What have I learned from my art practice? How to practice patience, make the stuff I love, and find my people along the way.
What life lessons have I learned from making art?
I don’t think the life lessons I’ve learned from making art are exclusive to making art. I think there are many ways we can learn these things. It just so happens that in my life, I’ve learned them from my art practice. Some of them have uses and applications for all of life. Some of them are more specific to art making. Sometimes I’m able to apply them in different areas of my life and sometimes I struggle with applying them just to my art practice.
Corollary: No, slower than that. Just slow down already.
I like for things to be done when I am finished thinking about them. I want instant gratification. I want it all right now. I want to imagine a thing and then hold it in my hand 20 minutes later. I blame Kinko’s for this permanent brain glitch of mine.
My first graphic design job was in the computer services department in a Kinko’s and everything there worked on a 24-hour turnaround. It was me and my coworkers Jim and Dave banging out the business cards and flyers and occasionally helping Business MenTM download printer drivers to their 1997 laptops so they could use our printers. We worked really long hours and put up with a lot of college kid shenanigans because we were parked in between the two Duke campuses. I never once had to give a job away for free because we didn’t meet the 24-hour turnaround guarantee.
Since then I’ve always believed that I could do anything in just a few hours regardless of any actual timelines I might trip over. The last ten years of my art practice have been learning in the hardest of ways almost every single day that art takes time. And it’s even harder to learn that taking my time might just possibly, maybe, kindasorta be, enjoyable?? Even as I know it in my head, my heart is not sold on it. Maybe by the time I die I will get it. Until then, I’ll just keep trying to figure out how to slow down.
Second Corollary: It’s always stop and go.
I’ve learned that having multiple projects to work on helps keep this annoyance at bay. Because there is always a wait for something. Glue and paint have to dry. I have to think of the next step. I have to do the 13 substeps before I can actually do the next step. I don’t have the right tool or color. I have to wait on my collaborator to get something back to me. I have to cook dinner or take someone to practice. Life just lifes it up sometimes and I have to leave the studio to go take care of it.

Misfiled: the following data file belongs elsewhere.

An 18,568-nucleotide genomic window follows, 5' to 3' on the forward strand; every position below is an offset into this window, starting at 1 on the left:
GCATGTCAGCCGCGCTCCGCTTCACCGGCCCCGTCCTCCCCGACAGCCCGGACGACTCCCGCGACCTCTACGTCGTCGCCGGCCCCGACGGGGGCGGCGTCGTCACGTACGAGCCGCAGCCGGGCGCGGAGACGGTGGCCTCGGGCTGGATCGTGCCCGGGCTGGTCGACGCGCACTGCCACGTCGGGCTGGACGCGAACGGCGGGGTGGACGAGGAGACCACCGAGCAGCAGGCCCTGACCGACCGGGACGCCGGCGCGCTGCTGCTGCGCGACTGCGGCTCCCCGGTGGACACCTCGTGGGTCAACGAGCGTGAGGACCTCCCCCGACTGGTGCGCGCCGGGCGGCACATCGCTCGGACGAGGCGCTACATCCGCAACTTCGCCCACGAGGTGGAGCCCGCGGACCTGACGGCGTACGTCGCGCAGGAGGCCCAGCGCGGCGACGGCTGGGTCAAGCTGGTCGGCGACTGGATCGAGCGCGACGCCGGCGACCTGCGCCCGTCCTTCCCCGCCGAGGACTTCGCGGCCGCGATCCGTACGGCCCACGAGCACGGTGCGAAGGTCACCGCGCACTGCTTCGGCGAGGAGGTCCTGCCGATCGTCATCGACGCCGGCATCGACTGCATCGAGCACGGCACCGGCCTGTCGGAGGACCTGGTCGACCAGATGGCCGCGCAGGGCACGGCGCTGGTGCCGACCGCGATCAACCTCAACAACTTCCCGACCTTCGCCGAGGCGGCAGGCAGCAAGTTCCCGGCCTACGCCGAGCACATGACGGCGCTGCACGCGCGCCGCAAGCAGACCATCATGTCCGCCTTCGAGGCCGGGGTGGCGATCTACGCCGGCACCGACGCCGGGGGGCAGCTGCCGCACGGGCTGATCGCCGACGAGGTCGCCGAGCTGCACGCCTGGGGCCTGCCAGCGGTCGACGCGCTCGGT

It takes a lot of patience for me for all of this waiting and I think learning that patience is probably my biggest Life Lesson from making art.
I make art that makes me happy
Corollary: Ignore the haters.
I make my art for myself. Few people get it or like it. That used to really bother me. Like there was a flaw in my art or process or existance or what have you. I think being 50 has helped with this a lot. I make what I make because it thrills me and I just don’t worry about what others are thinking or doing or saying about it.
I think it’s super easy to criticize things from the sidelines. I think it’s much harder to attempt to make things and fail a lot and succeed sometimes. I’d rather be in the game and encouraging others to get in here too. My biggest hope is someone thinking “Well Misty makes crap all the time and people still seem to like her so maybe I can make my crap too!” Just make your crap and have a good time doing it.
I have the capacity to try over and over…
I have a little sign on my computer that I wrote for myself during a journaling session. It’s a manifesto of sorts. Two sentences to remind myself that I have so much materially available and can keep going in the face of adversity. The emotional support shrompy helps too.
They are called infinity pools for a good reason. They are designed to keep us locked in and scrolling. I took them all off of my phone for a while to break my habit. If I am scrolling I am spending time I could be using to make art or writing another blog post for you to read. Same with mindlessly watching tv.
Do I scroll and watch tv? Of course I do! I am a full American and I know my rights and duties. But I also have dedicated blocks of time when I am making art or writing or brainstorming. I just leave my phone in the other room if I need to make space for creativity.
Go with friends
Corollary: If you don’t have the right friends for your craft, go find some.